Date: Sat, 3 Aug 1996 13:59:29 -0700 Subject: [Atheist] AANEWS for August 3, 1996 nn nn AA

Master Index Current Directory Index Go to SkepticTank Go to Human Rights activist Keith Henson Go to Scientology cult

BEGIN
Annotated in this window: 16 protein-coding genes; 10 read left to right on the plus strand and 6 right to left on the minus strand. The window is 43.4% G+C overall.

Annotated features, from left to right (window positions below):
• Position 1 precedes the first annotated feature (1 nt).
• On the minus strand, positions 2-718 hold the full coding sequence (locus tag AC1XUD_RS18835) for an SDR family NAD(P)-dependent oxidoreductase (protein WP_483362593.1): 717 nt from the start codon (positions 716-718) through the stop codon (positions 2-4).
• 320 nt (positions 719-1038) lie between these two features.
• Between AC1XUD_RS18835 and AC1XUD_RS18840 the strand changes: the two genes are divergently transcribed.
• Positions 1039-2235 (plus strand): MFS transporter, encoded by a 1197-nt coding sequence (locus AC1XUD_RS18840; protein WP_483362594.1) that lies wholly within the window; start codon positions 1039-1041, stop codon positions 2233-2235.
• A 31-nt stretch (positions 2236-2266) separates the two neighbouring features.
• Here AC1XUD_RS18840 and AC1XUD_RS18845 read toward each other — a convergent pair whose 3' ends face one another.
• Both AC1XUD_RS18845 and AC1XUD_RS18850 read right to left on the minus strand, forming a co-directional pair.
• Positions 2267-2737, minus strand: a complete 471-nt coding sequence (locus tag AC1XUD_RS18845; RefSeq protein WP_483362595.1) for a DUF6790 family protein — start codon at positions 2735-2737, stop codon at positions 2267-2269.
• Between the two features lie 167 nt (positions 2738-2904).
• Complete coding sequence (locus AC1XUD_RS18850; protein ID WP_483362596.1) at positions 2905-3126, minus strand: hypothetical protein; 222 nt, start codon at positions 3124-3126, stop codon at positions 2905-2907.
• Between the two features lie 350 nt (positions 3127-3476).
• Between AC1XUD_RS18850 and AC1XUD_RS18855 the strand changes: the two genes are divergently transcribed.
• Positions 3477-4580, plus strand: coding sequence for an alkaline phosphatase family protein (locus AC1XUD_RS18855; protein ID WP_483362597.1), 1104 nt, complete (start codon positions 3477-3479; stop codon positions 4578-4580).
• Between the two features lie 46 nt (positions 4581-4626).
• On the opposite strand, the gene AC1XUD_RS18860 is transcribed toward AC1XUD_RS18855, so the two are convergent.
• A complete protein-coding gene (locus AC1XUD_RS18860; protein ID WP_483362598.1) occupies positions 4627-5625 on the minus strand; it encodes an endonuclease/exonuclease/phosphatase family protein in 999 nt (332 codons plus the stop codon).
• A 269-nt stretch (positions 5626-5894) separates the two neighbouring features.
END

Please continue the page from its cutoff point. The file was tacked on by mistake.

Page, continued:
Skeptic Tank!